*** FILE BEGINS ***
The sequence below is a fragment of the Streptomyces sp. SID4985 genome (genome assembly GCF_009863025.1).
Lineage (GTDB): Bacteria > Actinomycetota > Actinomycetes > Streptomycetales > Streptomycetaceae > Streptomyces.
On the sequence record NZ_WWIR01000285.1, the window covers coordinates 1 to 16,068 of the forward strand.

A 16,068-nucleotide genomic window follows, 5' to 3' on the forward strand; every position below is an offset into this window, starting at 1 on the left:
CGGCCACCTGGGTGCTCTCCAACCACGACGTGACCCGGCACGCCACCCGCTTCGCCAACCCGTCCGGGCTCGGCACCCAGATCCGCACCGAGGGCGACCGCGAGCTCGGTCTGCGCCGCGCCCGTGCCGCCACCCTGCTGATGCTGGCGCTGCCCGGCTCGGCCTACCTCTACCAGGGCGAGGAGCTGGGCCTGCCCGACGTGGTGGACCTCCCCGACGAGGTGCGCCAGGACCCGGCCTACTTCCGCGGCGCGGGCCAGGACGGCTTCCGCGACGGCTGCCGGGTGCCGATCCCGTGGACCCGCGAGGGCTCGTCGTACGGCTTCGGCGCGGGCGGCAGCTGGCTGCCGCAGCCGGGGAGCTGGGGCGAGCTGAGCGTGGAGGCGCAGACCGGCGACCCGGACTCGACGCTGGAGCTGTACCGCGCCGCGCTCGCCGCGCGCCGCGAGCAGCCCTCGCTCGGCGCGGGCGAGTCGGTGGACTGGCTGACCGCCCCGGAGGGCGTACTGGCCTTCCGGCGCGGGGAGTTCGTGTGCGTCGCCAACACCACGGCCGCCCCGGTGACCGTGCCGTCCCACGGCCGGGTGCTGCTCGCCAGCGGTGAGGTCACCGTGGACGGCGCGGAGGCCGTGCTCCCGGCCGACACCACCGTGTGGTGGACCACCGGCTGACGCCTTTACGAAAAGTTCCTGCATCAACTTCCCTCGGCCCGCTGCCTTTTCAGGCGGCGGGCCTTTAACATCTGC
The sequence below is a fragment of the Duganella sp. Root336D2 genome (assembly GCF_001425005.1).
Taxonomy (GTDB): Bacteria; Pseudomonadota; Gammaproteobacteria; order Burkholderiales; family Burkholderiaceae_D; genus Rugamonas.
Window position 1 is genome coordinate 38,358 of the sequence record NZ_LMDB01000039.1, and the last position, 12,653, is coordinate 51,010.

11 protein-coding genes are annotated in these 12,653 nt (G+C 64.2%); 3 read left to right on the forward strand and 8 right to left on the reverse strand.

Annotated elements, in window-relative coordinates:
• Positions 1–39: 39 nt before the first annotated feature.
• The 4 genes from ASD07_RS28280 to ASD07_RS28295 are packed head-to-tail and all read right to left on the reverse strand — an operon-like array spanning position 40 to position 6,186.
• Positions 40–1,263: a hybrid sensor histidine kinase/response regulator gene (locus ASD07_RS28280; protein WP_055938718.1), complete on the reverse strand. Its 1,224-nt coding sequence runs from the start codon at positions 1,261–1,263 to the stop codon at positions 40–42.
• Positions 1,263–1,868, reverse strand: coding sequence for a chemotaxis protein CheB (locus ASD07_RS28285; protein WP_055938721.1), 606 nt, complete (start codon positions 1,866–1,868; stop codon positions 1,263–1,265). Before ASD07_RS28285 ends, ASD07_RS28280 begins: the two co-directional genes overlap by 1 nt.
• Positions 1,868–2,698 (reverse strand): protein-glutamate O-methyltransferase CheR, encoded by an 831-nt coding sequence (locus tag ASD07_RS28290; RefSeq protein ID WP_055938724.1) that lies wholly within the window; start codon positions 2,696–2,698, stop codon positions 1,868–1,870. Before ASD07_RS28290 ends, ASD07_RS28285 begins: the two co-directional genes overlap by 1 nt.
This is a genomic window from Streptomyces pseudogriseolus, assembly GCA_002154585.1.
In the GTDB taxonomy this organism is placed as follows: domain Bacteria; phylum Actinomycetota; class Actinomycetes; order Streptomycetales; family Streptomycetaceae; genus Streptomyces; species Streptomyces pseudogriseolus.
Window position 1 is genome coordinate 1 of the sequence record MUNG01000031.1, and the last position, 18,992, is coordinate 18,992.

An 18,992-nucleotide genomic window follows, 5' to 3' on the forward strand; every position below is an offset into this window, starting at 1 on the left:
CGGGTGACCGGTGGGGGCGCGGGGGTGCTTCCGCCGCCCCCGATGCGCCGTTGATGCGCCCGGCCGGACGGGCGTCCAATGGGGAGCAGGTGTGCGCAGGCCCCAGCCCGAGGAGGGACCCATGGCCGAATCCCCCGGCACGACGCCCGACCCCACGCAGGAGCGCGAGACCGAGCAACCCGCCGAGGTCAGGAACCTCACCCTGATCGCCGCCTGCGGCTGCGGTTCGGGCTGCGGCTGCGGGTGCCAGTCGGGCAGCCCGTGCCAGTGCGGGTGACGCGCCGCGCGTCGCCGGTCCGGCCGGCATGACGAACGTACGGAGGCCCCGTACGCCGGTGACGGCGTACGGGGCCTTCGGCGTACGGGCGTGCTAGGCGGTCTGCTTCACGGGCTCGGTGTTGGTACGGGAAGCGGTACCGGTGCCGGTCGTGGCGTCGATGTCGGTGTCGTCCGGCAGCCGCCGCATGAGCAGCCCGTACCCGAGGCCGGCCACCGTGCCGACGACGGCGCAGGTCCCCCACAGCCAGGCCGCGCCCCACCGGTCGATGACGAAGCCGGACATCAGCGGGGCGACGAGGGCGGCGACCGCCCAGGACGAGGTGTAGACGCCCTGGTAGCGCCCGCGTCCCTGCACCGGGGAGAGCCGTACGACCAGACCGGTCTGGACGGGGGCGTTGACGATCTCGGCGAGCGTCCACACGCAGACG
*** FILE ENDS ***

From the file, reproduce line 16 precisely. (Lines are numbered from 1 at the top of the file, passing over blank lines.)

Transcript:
This is a genomic window from Streptomyces pseudogriseolus, assembly GCA_002154585.1.